inside the system
How green is Blair's ally?
TONY BLAIR outlined his green credentials, just before the worst flooding the country had seen in 50 years, on the platform of the Green Alliance. Blair spoke about the need for partnership with business to tackle global warming.
He could not have chosen a better forum for that message. Firms can become corporate members of the Green Alliance for just �2,500 (plus VAT) while individuals can join through invite only.
Membership gets companies "invitations to two exclusive dinners a year, featuring discussions with cabinet ministers, high level civil servants and senior environmentalists".
Firms that have taken up this offer include:
- Thames Water-top of the Environment Agency's "hall of shame" as England's most fined firm.
- Oil giants Shell, Amerada Hess and BP.
- Glaxo Wellcome, which is heavily involved in developing GM foods.
- National Power, the electricity generator.
- Rio Tinto-the company notorious for pollution and poor safety standards, particularly in the Third World countries.
- OIL company BP plans to cut its safety standards in the North Sea just as it has announced record profits.
Under "Project Jigsaw" BP will cut 17 platform standby boats, which carry out evacuations from oil rigs.
It plans instead to have six Super Puma helicopters, which are not capable of getting everyone to safety in an emergency.
The Emergency Response and Rescue Association has condemned the plan, which could make massive loss of life, as happened in the Piper Alpha oil rig disaster in 1988, more likely.
Den of inquiry
LORD PHILLIPS, who headed the BSE inquiry, would be better known as Lord Whitewash. The BSE report was not the first time he has let the powerful off the hook. He reported in 1982 on the collision of the roll-on roll-off ferries European Gateway and Speedlink Vanguard.
The Gateway sank in minutes and six people were killed. Despite warnings that another disaster was likely again unless there were design changes, Phillips did not make recommendations to tackle these risks.
The result was that the ferry Herald of Free Enterprise sank in 1987 killing 200 people.
Still on the broken track
RAILTRACK boss Gerald Corbett won applause from politicians for offering to resign after the Hatfield crash. That offer was not taken up, but further revelations have emerged since of how Railtrack has slashed safety since privatisation.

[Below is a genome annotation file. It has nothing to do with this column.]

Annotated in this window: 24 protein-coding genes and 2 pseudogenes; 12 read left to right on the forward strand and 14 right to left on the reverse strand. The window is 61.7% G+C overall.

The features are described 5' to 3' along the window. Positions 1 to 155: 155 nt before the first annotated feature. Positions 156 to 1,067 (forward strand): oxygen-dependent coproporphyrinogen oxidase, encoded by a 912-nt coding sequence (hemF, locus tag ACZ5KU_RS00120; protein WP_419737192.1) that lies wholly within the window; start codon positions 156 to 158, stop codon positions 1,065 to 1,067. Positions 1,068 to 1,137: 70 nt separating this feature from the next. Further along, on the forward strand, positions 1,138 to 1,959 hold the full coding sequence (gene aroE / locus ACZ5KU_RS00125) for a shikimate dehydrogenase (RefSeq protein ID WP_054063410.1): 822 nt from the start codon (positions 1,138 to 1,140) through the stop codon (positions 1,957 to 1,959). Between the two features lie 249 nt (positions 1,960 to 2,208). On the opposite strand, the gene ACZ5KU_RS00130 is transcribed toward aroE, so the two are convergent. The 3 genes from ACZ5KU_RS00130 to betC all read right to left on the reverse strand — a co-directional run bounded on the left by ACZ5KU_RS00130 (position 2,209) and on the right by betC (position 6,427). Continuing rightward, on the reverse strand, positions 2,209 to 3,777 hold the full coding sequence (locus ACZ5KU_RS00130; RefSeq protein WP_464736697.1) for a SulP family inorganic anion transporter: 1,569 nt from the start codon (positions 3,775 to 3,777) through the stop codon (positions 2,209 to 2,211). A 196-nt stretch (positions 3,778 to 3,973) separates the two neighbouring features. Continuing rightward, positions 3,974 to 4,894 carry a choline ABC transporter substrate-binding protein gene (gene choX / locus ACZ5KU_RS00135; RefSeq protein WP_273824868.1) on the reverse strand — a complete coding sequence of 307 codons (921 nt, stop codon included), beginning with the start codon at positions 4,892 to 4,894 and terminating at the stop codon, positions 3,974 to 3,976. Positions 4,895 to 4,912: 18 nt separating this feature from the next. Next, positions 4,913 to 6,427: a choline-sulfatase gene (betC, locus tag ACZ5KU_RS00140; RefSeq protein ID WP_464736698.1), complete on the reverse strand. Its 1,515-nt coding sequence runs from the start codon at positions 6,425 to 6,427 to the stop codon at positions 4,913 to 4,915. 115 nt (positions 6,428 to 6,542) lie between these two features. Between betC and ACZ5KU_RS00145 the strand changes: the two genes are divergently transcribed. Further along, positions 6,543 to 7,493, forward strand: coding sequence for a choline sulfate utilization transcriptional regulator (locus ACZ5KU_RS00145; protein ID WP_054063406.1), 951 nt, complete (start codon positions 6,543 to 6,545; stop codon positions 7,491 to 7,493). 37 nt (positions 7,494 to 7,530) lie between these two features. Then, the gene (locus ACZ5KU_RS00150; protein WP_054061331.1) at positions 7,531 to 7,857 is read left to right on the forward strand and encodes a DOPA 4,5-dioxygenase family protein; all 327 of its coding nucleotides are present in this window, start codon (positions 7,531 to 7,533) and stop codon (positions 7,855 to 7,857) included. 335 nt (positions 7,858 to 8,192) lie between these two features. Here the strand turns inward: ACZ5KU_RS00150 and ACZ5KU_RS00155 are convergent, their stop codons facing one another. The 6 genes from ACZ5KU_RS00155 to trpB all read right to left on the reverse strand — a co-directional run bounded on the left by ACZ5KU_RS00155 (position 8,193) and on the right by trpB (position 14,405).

Corbett had to admit to MPs at a parliamentary committee last week that the decision to stop "grinding" the track between 1994 and 1996 could have contributed to the Hatfield crash.
There were other safety breaches too. Untrained workers were allowed to carry out maintenance on the railways. Visual checks on the track were cut back. They also took place from moving trains and at night.
Railtrack pressurised managers to issue safety certificates even though they were unhappy with standards. Private maintenance contractors working in partnership with Railtrack recruited staff out of the pub to fill gaps in the night shift.
London stitch-up (again)
NEW LABOUR is trying another stitch-up.
This time it's the selection of the chair of the Greater London Labour Party. The London regional secretary of the Labour Party, David Wilkinson, is backing Blair-supporting Chris Robbins against UNISON union official Geoff Martin Geoff Martin backed Ken Livingstone against Frank Dobson for Labour's candidate for mayor.
Labour Party rules state regional secretaries should be neutral in internal elections.
Interest for the principals
CASH-STRAPPED universities want to charge students top-up fees in addition to tuition fees of �1,000.
At the same time unaccountable university governors and chancellors have been exposed for paying lucrative golden goodbyes. Huddersfield University governors offered a �400,000 payout to their retiring vice-chancellor.
The secret payment was revealed and cut down to �150,000 by the Higher Education Funding Council.
Governors at Portsmouth paid �52,500 to vice-chancellor Neil Merrit after a vote of no confidence by staff and a reprimand for expense claims. Governing bodies are often made up of local business people who know little about education or the public sector.
- IT IS a crime to be homeless and try to "lie down or sleep" under new by-laws planned by Westminster council.
The by-laws will be imposed on rough sleepers in subways connecting Charing Cross underground and train stations. Homeless people face arrest for "depositing materials that can be used as bedding".
THINGS THEY SAY
"BEGGARS ARE an eyesore that must be swept from the streets."
- JOHN MAJOR, Tory prime minister, June 1994
"GIVING to individual beggars can often be destructive."
- MO MOWLAM, Cabinet Office minister, November 2000
"OVERALL this has been a listening government for business."
- DIGBY JONES, director general of the bosses' Confederation of British Industry
"I CAN understand why people might feel they are now living in a 'banana republic'."
- DIGBY JONES
"I DON'T give a monkey's toss for teachers."
- Past comment by MIKE TOMLINSON, who replaced Chris Woodhead as head of Ofsted last week
"WE NEED to understand what profits are for, that companies have a duty to make profits."
- GREG DYKE, director general of the BBC
"AT FELTHAM you have 40 or 50 children who are simply learning the ropes of crime. Far from reducing the chances of people becoming victims of crime, a place like Feltham increases them."
- FRANCES COOK, director of the Howard League for Penal Reform, on Feltham young offenders' prison
"THERE IS a strong argument for knocking Feltham down. We would be shocked if we found the same conditions that exist in Feltham in a Romanian jail, but somehow it is acceptable in south London."
- RICHARD GARSIDE of the National Association for the Care and Resettlement of Offenders
"Gore or Bush, what's your choice? Influenza or pneumonia, what's your choice?"
- Studs Terkel, writer